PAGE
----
Fatigue analysis: Introduction

The OrcaFlex fatigue analysis tool is a post-processor which calculates fatigue damage using a variety of methods. Fatigue damage is collated and summed for specified load cases and then presented in graphs or tables. The fatigue analysis tool is essentially a self-contained sub-program within OrcaFlex, with its own menus, data and results. The tool is accessed from the Results | Fatigue analysis menu item.

Fatigue damage can be calculated in a number of ways, depending on the application:

The damage, having been calculated, is summed by one of the following analysis types:

Another calculation method is SHEAR7, under which damage is calculated by SHEAR7 rather than by OrcaFlex. OrcaFlex then collates the damage from a number of SHEAR7 load cases.

The histograms method does not involve damage at all. Instead, this method performs rainflow cycle counting and collates these cycles into histograms, to be used as inputs to subsequent post-processing – for instance to perform an engineering criticality assessment (ECA).

Performing a fatigue analysis

The steps involved in performing a fatigue analysis are:

  1. With the normal OrcaFlex facilities, set up and run simulations modelling the various load cases the line will experience. Alternatively, for a SHEAR7 analysis, create a set of SHEAR7 .plt output files to represent your VIV load cases.
  2. Open the fatigue analysis tool and set up the fatigue analysis data. These data are held separately from other OrcaFlex data, and saved in a separate file.
  3. Check the data for errors.
  4. Calculate and collate the damage.
Notes: The calculation stage of a fatigue analysis can take a long time, especially a rainflow analysis with a lot of load cases. To help you manage this, you can estimate the calculation time, and fatigue analyses can be run in batch mode. All available processor cores are used, to process load cases concurrently.
The overall speed of the fatigue calculation is often limited by disk access – consequently it is important that the disk access speed is as fast as possible. This usually means that the simulation files are best stored on a local disk of the machine performing the fatigue calculation.

Load cases

Before the fatigue analysis can be performed you must first prepare a set of OrcaFlex simulation files that model the same system but under the various load conditions that the system will experience in its lifetime. The approach is to divide the range of sea states which the system will experience into a number of wave classes; typically this is done with a wave scatter table.

For both regular and rainflow analysis, each wave class is represented by a distinct OrcaFlex dynamic simulation. For regular analysis, the simulation should use a regular wave representative of the wave class; for rainflow analysis, the simulation should use a representative irregular wave.

For regular analysis, time domain dynamics must be used. For rainflow analysis, either time domain or frequency domain dynamics can be used. If frequency domain dynamics are used, then the rainflow calculation is based on synthesised time histories.

In a frequency domain spectral analysis, each wave class should be represented by a distinct OrcaFlex frequency domain simulation that uses an irregular wave representative of the wave class.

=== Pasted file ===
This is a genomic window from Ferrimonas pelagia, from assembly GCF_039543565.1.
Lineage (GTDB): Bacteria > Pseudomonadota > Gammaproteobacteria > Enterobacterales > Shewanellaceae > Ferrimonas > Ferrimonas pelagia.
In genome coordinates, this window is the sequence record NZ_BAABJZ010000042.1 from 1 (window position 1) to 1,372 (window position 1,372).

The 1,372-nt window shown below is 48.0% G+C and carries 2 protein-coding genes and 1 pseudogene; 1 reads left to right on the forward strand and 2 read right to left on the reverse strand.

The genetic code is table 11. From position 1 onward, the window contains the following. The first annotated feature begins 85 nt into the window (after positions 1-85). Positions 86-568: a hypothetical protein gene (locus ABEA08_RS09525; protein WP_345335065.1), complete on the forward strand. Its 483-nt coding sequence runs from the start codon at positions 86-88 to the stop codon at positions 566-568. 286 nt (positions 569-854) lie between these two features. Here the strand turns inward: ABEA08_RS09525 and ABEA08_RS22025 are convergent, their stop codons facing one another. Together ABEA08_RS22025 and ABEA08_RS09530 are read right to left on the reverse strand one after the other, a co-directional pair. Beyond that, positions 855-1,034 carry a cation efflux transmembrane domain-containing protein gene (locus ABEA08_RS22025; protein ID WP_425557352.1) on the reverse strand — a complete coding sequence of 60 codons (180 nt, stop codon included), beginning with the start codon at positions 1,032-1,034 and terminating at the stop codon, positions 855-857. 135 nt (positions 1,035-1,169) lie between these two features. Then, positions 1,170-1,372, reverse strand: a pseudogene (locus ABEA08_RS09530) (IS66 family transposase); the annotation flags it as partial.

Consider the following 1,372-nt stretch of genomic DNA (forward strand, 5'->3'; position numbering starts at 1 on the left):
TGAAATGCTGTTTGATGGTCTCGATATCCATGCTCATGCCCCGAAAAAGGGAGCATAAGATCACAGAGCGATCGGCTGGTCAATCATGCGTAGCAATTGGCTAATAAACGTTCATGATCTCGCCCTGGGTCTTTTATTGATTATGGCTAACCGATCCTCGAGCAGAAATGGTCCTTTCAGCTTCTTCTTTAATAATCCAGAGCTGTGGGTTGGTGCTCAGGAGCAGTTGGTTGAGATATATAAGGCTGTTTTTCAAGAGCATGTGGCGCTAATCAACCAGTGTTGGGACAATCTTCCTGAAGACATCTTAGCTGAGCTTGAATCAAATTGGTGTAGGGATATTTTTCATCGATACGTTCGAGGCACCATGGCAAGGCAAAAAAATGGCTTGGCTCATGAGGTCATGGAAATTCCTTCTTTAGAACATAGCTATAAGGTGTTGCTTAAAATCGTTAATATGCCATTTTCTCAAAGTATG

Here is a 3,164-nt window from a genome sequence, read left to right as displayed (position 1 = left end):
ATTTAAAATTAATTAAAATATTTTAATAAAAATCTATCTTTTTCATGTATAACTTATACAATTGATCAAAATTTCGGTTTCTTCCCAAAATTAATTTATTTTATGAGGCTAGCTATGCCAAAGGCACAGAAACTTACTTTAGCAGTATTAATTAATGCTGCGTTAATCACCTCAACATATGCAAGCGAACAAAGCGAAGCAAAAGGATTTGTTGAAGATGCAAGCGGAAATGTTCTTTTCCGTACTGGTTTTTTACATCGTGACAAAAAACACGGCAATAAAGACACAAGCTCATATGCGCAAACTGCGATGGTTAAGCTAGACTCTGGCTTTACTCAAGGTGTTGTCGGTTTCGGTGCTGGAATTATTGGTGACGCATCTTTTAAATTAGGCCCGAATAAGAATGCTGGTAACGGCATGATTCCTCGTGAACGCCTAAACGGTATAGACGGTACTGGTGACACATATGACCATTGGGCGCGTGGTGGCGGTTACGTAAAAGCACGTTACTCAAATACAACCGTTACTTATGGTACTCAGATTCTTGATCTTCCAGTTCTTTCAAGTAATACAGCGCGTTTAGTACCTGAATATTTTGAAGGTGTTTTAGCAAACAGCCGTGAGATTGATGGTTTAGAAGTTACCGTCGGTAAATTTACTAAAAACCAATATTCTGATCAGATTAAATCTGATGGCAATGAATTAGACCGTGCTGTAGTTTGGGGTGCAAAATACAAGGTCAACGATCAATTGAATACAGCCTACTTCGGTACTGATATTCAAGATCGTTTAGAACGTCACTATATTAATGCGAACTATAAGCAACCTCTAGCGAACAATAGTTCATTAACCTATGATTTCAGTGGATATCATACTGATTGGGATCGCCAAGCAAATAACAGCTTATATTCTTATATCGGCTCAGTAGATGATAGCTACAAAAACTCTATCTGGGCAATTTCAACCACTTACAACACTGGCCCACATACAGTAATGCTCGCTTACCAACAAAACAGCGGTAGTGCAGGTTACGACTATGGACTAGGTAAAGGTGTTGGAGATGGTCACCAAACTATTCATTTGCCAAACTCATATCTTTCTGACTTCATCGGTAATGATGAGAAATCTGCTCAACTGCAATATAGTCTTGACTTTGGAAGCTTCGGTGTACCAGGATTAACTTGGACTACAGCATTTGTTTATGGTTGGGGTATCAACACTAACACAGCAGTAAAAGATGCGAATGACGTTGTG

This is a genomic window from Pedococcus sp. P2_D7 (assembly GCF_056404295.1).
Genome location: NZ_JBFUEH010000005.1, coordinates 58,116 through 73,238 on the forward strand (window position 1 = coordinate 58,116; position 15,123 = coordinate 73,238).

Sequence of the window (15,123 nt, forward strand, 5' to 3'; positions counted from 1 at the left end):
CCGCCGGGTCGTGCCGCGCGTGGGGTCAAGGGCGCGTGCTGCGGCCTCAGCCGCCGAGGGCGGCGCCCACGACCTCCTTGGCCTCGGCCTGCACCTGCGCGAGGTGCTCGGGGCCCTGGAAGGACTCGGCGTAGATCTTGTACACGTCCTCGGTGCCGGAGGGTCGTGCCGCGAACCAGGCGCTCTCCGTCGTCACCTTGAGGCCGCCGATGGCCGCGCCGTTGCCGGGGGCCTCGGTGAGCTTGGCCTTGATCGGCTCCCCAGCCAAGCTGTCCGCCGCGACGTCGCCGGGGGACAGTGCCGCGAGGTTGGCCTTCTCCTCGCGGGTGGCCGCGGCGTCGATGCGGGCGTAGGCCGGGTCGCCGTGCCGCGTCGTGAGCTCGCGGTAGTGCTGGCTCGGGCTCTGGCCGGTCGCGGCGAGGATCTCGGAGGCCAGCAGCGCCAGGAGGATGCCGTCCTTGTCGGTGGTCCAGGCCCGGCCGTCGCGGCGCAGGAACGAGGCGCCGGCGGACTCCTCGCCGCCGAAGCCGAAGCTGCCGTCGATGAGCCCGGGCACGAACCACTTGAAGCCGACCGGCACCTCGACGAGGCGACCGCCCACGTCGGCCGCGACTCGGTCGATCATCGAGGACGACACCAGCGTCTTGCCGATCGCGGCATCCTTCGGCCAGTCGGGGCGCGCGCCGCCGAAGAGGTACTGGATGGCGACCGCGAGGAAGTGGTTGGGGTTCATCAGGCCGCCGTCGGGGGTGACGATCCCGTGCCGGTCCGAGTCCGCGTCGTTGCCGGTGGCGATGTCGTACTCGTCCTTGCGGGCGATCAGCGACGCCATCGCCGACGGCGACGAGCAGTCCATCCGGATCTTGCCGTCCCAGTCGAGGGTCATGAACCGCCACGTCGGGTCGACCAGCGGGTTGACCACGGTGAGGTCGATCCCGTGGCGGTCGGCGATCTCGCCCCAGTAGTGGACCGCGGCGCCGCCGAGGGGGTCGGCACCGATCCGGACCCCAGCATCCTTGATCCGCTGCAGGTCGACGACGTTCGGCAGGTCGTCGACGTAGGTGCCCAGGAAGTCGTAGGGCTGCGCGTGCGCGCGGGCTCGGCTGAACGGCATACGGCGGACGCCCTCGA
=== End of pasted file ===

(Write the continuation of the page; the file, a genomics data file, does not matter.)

For response RAO-based spectral analysis, multiple wave classes with similar $\Hs$ values may be represented by a single simulation. This must be either a time domain response calculation simulation, or a frequency domain simulation. In either case, OrcaFlex derives response RAOs and combines them with wave spectra to produce response spectra, for which damage is calculated.

SHEAR7 fatigue analysis requires that the load cases are specified by a set of SHEAR7 .plt output files. These are most easily generated using the OrcaFlex SHEAR7 interface together with the standard OrcaFlex automation facilities – the .plt files are automatically exported if you run the direct SHEAR7 interface in batch mode.

Each load case is assigned an exposure level. For regular load cases, this is the total number of occurrences of waves within the wave class; otherwise, the exposure level is the total time exposed to waves within the wave class.

Choice of analysis type

You must choose (other than for histogram and SHEAR7 calculations) one of the three analysis types for your fatigue analysis: regular, rainflow or spectral. To help guide your choice, the characteristics of these types are as follows.

Rainflow fatigue is the most accurate of the methods, but also the most demanding of computer time and disk storage. These requirements can be somewhat alleviated by careful selection of load cases. The other factor which can be adjusted is the duration of the irregular wave load case simulations: reducing this duration will ease the time and storage requirements, at the cost of making the analysis less accurate.

Regular wave fatigue analysis is much faster and requires much less disk storage than rainflow fatigue. The wave scatter conversion facility provides an efficient and productive way to generate a regular wave scatter table from a random sea scatter table. Provided that the regular wave bin discretisation is performed well, the results of a regular wave fatigue analysis will generally be in good agreement with those of an equivalent rainflow analysis.

The spectral methods are also faster than rainflow but, again, can be less accurate. If frequency domain analysis is applicable and provides sufficiently accurate results then it is to be preferred over the response calculation alternative. However, if your model is not amenable to frequency domain analysis then response calculation may be a good choice. The quality of the results obtained using the response RAO-based spectral method depends critically on the accuracy of the response RAOs. You should take care to check that these RAOs are reasonable.